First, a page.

Apple has become the latest company to bow to the wisdom of the crowd for its security needs with the launch of a new Bug Bounty programme.
It’ll pay people up to $200,000 to people who find vulnerabilities in its software, which, if found by the wrong people, could allow hackers to steal user data or take out its systems.
The announcement was made at security conference Black Hat, where hackers show off their latest efforts to get in where they shouldn’t be able to, by Apple’s head of security engineering Ivan Krstic.
His bio on Twitter simply reads ‘danger is funny’, sentiment that isn’t out of place among those engineers who take joy in breaking things.
The tech giant joins hundreds of other companies, both in tech and outside, that are appealing to the hacker community to help them test the robustness of their digital platforms.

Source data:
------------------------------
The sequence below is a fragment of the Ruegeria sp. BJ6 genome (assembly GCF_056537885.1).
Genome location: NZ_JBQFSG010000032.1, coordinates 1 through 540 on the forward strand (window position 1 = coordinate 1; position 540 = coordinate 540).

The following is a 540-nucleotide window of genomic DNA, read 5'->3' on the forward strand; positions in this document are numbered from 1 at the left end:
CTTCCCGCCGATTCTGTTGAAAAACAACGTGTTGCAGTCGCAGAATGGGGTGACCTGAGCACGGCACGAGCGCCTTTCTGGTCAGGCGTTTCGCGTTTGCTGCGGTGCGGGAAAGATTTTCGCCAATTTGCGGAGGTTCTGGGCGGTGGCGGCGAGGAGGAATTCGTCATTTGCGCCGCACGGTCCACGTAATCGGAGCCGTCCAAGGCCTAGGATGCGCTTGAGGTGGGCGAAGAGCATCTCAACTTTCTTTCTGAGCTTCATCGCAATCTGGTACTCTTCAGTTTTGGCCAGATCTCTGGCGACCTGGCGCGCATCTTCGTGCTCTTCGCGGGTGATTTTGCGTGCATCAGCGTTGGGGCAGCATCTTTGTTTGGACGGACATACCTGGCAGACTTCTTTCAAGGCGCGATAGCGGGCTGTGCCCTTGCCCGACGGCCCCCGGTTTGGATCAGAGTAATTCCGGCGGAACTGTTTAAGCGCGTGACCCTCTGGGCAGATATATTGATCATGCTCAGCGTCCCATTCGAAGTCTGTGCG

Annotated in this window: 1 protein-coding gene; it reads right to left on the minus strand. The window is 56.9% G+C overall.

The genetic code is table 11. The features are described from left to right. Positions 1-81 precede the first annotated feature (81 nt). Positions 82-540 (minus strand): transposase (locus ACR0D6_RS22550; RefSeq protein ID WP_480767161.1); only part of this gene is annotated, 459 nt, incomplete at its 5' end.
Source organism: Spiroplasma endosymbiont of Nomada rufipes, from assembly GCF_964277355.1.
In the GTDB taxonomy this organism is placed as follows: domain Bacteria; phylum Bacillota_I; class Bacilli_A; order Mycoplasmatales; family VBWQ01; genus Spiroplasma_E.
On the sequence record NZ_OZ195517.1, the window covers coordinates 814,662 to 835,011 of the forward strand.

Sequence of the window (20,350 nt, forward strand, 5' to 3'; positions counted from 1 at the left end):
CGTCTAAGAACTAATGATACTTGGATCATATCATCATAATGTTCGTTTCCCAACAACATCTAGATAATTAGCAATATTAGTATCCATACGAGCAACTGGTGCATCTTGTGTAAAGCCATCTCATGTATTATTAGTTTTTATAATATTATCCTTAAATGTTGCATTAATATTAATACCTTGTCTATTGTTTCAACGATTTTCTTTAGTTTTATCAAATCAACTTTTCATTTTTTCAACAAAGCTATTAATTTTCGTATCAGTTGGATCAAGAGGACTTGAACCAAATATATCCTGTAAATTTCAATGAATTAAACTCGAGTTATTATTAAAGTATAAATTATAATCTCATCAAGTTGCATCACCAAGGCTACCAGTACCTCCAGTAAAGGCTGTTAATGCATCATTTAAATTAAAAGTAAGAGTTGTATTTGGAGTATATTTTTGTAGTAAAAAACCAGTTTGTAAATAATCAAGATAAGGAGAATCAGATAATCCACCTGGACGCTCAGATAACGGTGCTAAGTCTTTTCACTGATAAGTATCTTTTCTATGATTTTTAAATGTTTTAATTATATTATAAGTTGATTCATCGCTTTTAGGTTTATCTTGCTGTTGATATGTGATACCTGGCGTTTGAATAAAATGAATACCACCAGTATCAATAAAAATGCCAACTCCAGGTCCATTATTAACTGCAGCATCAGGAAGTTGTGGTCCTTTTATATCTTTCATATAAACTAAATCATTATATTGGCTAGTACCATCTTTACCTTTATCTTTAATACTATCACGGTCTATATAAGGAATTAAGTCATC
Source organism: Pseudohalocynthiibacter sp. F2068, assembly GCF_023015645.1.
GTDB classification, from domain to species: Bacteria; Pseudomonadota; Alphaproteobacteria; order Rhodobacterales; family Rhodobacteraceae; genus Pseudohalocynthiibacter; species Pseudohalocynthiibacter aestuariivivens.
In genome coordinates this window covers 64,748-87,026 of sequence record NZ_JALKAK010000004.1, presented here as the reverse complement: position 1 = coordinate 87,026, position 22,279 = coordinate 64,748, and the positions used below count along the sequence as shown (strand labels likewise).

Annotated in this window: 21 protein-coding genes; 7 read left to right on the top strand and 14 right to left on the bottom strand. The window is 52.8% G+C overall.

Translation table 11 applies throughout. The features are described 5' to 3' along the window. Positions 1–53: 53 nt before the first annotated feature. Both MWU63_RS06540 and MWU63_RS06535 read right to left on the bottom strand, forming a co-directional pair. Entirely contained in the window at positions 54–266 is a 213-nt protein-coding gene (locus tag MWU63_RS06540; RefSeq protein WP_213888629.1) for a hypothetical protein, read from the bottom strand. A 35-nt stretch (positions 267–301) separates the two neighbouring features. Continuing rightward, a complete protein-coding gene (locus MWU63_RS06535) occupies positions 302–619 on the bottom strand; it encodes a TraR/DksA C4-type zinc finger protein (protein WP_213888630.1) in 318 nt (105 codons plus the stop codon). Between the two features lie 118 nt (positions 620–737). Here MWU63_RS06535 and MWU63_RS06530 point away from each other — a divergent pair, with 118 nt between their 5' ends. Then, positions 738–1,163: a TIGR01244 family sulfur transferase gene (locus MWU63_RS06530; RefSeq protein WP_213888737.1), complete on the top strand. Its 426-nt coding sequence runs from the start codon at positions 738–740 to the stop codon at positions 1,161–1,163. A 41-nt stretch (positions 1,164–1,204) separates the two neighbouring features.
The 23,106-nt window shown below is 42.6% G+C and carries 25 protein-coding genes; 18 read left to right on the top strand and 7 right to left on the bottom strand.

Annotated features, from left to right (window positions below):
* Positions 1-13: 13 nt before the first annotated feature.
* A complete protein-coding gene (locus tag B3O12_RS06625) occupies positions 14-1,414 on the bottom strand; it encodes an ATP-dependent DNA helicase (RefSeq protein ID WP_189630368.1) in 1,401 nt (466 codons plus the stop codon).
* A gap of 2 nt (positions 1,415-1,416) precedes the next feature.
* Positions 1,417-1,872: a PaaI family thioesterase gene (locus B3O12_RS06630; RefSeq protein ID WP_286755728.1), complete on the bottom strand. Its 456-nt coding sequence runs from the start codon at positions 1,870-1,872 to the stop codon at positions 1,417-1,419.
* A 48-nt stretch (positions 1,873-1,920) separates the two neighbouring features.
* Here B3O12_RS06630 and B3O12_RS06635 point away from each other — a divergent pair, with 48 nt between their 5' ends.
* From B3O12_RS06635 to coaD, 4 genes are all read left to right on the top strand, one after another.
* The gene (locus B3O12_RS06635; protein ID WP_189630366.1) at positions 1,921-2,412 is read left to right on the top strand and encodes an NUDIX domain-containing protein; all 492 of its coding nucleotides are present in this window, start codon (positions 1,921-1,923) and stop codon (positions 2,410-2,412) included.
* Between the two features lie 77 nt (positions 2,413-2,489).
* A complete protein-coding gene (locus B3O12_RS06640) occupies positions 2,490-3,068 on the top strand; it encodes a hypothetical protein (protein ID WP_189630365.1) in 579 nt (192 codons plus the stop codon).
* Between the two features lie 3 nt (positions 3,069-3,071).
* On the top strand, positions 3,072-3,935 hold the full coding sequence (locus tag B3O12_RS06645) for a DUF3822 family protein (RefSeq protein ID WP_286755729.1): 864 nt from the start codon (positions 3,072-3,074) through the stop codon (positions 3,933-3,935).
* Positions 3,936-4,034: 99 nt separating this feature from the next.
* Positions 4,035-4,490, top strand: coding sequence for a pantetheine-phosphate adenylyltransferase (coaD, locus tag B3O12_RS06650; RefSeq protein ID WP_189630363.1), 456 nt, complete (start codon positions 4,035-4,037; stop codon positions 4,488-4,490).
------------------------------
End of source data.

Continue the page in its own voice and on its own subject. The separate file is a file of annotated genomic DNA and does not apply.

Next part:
Some give cash rewards, others more of a pat on the back, with many programmes modelled on Netscape’s 1995 effort to find bugs in its Netscape’s Navigator 2.0 browser.
There’s even a Silicon Valley-based, venture capital-backed company that’s tracking this growing market.
Bugcrowd’s 2016 State of Bug Bounty report says: “What we’re witnessing right now is the maturation of a model that will fundamentally change the way we approach the security, trust and safety of the internet.”
Public programmes are just the tip of the iceberg, as many companies are starting to hire hackers-as-a-service to help them out as and when they’re needed.
Here are the State of Bug Bounty report’s six top security trends.